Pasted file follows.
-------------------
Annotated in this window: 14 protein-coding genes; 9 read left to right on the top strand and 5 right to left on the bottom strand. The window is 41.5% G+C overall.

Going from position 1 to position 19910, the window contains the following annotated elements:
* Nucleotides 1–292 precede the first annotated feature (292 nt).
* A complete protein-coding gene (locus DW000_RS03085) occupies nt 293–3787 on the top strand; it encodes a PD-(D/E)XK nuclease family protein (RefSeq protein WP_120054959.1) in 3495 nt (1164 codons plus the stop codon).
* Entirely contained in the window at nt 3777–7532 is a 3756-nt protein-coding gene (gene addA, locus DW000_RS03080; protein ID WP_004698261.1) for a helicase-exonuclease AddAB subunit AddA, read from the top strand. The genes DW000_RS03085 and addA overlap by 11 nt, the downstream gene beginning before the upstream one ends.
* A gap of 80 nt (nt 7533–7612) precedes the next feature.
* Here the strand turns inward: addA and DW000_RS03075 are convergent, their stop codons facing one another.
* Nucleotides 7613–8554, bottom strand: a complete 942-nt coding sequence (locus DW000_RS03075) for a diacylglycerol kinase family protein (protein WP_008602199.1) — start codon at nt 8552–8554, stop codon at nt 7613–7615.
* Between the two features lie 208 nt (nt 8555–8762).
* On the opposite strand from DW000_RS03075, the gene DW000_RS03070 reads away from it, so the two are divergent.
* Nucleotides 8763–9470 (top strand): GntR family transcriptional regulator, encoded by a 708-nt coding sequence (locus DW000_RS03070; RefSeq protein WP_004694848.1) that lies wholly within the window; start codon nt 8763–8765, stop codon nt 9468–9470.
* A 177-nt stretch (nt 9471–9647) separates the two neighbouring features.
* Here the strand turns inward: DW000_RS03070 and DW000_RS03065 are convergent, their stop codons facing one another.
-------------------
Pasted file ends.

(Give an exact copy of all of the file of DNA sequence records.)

Annotated in this window: 14 protein-coding genes; 9 read left to right on the top strand and 5 right to left on the bottom strand. The window is 41.5% G+C overall.

Going from position 1 to position 19910, the window contains the following annotated elements:
* Nucleotides 1–292 precede the first annotated feature (292 nt).
* A complete protein-coding gene (locus DW000_RS03085) occupies nt 293–3787 on the top strand; it encodes a PD-(D/E)XK nuclease family protein (RefSeq protein WP_120054959.1) in 3495 nt (1164 codons plus the stop codon).
* Entirely contained in the window at nt 3777–7532 is a 3756-nt protein-coding gene (gene addA, locus DW000_RS03080; protein ID WP_004698261.1) for a helicase-exonuclease AddAB subunit AddA, read from the top strand. The genes DW000_RS03085 and addA overlap by 11 nt, the downstream gene beginning before the upstream one ends.
* A gap of 80 nt (nt 7533–7612) precedes the next feature.
* Here the strand turns inward: addA and DW000_RS03075 are convergent, their stop codons facing one another.
* Nucleotides 7613–8554, bottom strand: a complete 942-nt coding sequence (locus DW000_RS03075) for a diacylglycerol kinase family protein (protein WP_008602199.1) — start codon at nt 8552–8554, stop codon at nt 7613–7615.
* Between the two features lie 208 nt (nt 8555–8762).
* On the opposite strand from DW000_RS03075, the gene DW000_RS03070 reads away from it, so the two are divergent.
* Nucleotides 8763–9470 (top strand): GntR family transcriptional regulator, encoded by a 708-nt coding sequence (locus DW000_RS03070; RefSeq protein WP_004694848.1) that lies wholly within the window; start codon nt 8763–8765, stop codon nt 9468–9470.
* A 177-nt stretch (nt 9471–9647) separates the two neighbouring features.
* Here the strand turns inward: DW000_RS03070 and DW000_RS03065 are convergent, their stop codons facing one another.